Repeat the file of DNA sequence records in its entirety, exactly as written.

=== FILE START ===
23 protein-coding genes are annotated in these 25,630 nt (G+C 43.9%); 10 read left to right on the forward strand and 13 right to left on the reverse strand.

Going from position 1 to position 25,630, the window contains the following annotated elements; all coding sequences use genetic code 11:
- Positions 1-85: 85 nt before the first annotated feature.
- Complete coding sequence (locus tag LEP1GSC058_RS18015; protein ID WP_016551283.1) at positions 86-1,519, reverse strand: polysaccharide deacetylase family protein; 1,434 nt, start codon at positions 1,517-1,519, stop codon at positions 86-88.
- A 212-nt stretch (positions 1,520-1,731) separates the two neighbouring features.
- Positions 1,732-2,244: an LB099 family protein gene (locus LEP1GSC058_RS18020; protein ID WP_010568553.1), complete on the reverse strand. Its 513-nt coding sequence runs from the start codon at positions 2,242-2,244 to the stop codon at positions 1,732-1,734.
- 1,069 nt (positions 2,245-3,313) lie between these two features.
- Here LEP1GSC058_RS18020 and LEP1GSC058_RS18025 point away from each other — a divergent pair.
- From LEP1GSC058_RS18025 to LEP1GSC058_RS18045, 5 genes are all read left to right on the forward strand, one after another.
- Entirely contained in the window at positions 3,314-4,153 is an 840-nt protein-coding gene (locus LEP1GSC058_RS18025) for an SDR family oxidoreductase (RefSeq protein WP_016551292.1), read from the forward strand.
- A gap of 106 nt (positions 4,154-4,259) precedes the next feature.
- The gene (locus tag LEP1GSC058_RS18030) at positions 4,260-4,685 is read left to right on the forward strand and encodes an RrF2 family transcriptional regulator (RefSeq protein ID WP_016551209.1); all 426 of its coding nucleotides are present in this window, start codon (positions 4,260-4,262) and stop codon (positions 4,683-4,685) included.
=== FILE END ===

23 protein-coding genes are annotated in these 25,630 nt (G+C 43.9%); 10 read left to right on the forward strand and 13 right to left on the reverse strand.

Going from position 1 to position 25,630, the window contains the following annotated elements; all coding sequences use genetic code 11:
- Positions 1-85: 85 nt before the first annotated feature.
- Complete coding sequence (locus tag LEP1GSC058_RS18015; protein ID WP_016551283.1) at positions 86-1,519, reverse strand: polysaccharide deacetylase family protein; 1,434 nt, start codon at positions 1,517-1,519, stop codon at positions 86-88.
- A 212-nt stretch (positions 1,520-1,731) separates the two neighbouring features.
- Positions 1,732-2,244: an LB099 family protein gene (locus LEP1GSC058_RS18020; protein ID WP_010568553.1), complete on the reverse strand. Its 513-nt coding sequence runs from the start codon at positions 2,242-2,244 to the stop codon at positions 1,732-1,734.
- 1,069 nt (positions 2,245-3,313) lie between these two features.
- Here LEP1GSC058_RS18020 and LEP1GSC058_RS18025 point away from each other — a divergent pair.
- From LEP1GSC058_RS18025 to LEP1GSC058_RS18045, 5 genes are all read left to right on the forward strand, one after another.
- Entirely contained in the window at positions 3,314-4,153 is an 840-nt protein-coding gene (locus LEP1GSC058_RS18025) for an SDR family oxidoreductase (RefSeq protein WP_016551292.1), read from the forward strand.
- A gap of 106 nt (positions 4,154-4,259) precedes the next feature.
- The gene (locus tag LEP1GSC058_RS18030) at positions 4,260-4,685 is read left to right on the forward strand and encodes an RrF2 family transcriptional regulator (RefSeq protein ID WP_016551209.1); all 426 of its coding nucleotides are present in this window, start codon (positions 4,260-4,262) and stop codon (positions 4,683-4,685) included.